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Angle grinder buying advice

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bp122

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Hello all

I need to cut out some chain link fence posts that we discovered behind the now trimmed hedge in the garden.

Was thinking of cutting them out with an angle grinder. I always wanted one for odd jobs but never bought it as I used to borrow from my old work. Don't have that option any more.

If rather buy a quality used one than a cheap new one. It is for general DIY only.
Any advice on make, model, size and age related issues, experiences would be deeply appreciated.

Thank you in advance :)
 

marcros

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I have a Bosch one, 5" I think. it is a beast, I wish I had a standard 4 1/2" one instead.
 

bp122

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Interesting!
I was going to ask, would you recommend the 4.5" or the 9" one for DIY use?

And what wattage?
 

Phil Pascoe

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The nine is good for paving slabs, blocks etc. but the small one is much better for day to day use. Get one of the stands like the ones sold by Lidl, Aldi etc. or on line for less than £15, they are great for accurately cutting small angle and bar. A wire cup brush, some flap discs, some thin steel cutting discs, diamond discs for cutting stone and away you go. I have an old Bosch (1988) that refuses to die and have not long bought another cheapie just to leave mounted in the stand permanently. I think most are 650w - 750w.
 

bourbon

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Cheapy from B& Q will do the job, Mine had lasted a long time. I found out ages ago from a bearing company. Cheap or expensive. They all use the same bearings in them.
 

Blister

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My advise is " Don't use it without the guard " if you do please count your fingers after use :mrgreen:
 

sunnybob

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9" is not for general DIY unless youre stronger than Arnie. :shock:
4 1/2" is lightweight and will do most tasks. I have a makita, I'm happy with it, but its a tool that almost all makes do well.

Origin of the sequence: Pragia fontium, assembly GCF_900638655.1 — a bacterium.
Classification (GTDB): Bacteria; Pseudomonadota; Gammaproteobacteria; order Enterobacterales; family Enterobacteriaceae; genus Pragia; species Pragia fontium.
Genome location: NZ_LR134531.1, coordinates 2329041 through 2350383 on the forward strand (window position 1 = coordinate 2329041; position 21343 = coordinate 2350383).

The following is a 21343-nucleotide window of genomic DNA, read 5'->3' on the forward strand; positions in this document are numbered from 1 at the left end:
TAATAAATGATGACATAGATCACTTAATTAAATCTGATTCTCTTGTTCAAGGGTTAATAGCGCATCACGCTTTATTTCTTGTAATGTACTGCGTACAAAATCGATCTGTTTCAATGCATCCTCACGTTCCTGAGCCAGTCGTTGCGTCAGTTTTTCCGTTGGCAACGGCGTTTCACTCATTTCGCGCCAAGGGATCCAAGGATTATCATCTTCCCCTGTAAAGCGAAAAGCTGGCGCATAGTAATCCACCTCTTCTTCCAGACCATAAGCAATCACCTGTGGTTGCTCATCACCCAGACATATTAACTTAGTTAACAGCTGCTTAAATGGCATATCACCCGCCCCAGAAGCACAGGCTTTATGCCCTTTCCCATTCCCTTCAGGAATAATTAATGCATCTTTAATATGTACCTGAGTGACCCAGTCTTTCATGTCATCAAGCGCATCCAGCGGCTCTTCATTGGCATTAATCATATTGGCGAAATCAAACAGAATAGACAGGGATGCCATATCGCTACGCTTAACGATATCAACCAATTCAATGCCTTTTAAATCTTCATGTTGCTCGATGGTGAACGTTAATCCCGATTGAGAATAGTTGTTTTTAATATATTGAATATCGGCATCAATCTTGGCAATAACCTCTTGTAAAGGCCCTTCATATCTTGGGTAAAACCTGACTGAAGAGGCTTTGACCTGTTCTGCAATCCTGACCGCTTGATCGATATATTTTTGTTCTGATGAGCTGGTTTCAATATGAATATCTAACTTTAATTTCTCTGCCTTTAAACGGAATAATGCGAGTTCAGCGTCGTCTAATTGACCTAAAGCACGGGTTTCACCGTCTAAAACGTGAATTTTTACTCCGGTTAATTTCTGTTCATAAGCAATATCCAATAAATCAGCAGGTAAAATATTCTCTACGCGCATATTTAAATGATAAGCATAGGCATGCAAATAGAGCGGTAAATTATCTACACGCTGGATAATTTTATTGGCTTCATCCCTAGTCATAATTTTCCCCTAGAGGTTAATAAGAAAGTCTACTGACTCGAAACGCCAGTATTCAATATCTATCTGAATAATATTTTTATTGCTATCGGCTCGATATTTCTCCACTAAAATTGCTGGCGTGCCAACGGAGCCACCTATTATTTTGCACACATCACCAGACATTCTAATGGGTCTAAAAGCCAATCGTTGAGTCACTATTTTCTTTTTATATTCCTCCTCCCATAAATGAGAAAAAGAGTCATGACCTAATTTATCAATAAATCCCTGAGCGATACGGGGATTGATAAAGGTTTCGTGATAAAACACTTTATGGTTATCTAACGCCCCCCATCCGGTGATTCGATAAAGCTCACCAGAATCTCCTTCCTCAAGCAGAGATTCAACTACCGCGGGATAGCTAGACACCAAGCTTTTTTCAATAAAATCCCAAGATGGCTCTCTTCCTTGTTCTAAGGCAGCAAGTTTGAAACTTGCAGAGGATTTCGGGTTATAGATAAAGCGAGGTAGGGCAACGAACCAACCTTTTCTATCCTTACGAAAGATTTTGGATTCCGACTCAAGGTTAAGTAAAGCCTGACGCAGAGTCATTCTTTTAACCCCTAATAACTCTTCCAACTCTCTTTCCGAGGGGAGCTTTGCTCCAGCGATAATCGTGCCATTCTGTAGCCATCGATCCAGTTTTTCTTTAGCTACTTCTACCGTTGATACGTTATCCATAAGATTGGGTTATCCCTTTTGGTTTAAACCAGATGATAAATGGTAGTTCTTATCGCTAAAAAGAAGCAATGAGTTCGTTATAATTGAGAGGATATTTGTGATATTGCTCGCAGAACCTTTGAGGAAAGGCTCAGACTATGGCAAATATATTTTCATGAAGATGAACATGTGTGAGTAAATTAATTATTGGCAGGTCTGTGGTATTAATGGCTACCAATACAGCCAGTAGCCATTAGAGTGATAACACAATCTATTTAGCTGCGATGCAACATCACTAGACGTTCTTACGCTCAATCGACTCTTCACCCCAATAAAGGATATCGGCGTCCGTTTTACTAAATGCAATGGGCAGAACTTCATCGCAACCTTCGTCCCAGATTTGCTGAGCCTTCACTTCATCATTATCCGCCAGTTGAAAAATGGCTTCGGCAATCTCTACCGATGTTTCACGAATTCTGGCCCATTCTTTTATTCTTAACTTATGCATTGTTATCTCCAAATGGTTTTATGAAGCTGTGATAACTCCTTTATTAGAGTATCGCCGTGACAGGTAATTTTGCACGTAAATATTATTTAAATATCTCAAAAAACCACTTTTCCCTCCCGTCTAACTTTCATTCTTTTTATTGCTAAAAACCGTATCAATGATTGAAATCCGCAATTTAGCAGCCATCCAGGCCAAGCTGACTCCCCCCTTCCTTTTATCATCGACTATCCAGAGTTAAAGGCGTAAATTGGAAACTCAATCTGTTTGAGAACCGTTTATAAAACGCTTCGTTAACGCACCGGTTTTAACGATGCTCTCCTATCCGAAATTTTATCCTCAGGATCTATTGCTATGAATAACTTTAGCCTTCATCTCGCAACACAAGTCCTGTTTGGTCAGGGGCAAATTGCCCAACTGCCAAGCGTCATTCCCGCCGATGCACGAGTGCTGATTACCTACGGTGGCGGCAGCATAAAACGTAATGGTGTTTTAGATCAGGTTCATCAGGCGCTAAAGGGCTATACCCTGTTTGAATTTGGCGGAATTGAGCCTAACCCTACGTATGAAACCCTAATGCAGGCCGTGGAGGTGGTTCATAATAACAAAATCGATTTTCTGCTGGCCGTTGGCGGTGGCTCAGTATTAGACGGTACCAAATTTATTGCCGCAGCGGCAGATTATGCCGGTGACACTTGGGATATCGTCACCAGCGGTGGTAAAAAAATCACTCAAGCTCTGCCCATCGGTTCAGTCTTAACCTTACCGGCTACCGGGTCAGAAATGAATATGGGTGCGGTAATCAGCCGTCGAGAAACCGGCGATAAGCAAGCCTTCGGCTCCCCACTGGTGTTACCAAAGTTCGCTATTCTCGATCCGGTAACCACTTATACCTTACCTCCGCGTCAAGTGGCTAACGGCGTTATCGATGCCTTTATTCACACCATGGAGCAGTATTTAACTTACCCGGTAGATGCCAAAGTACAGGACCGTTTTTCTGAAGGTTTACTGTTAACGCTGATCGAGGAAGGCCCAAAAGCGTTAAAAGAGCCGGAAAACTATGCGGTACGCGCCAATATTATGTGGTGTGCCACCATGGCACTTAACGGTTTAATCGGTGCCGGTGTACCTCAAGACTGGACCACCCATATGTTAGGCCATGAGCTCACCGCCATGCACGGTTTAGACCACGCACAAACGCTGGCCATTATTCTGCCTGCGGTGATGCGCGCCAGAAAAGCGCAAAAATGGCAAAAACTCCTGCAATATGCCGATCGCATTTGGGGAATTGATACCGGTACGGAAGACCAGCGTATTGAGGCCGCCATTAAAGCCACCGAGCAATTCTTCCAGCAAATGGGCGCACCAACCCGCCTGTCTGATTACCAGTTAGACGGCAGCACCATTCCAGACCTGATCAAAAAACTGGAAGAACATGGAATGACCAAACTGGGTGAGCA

--Tom--

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If you want the best, It’s a metabo wepba IMO

With the jobs you’ve mentioned a cheapy 4.5” will be fine. Worth getting the thin stainless cutting discs, they make much easier work than the standard.

Worth getting a set of ear defenders to go with it, they’re loud things
 

Sideways

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125mm is the useful size. It will also take smaller 115mm discs. As the man said, 9 inch discs are a little intimidating and too big for many tasks.
Makita make a good value range.
Metabo are noted for making quality angle grinders.
Look for a tool free adjustment of the guard. The old style that rely on a screw or bolted clamp when you want to rotate them left or right as you change cuts are a pain.
All grinders are noisy. You do want one that keeps the vibration down.
They are a really versatile tool for cutting through steel, use with a wire brush or flap disc to remove rust and scale and clean before and after welding, use with stripping discs to remove paint.
Also of course cutting / grinding stone and concrete and with arbortech style cutters for power carving.

The ear defender advice is a must. It's also one of the tools where I reach for a face shield. Wire brushes losetheir bristles in use and cutting metal makes sparks ...
 

lurker

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The big ones need a lot of respect. Ask any A&E doctor.
Get a small one but bear in mind that they can also bite.
Get the cheapest one from screwfix and put the box and receipt in a safe place for possible return in the next 3 years.
 

bp122

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Good shout on the ear defenders. Was able to keep my Peltor ones from my last job and I can hear my own heart beat when they're on.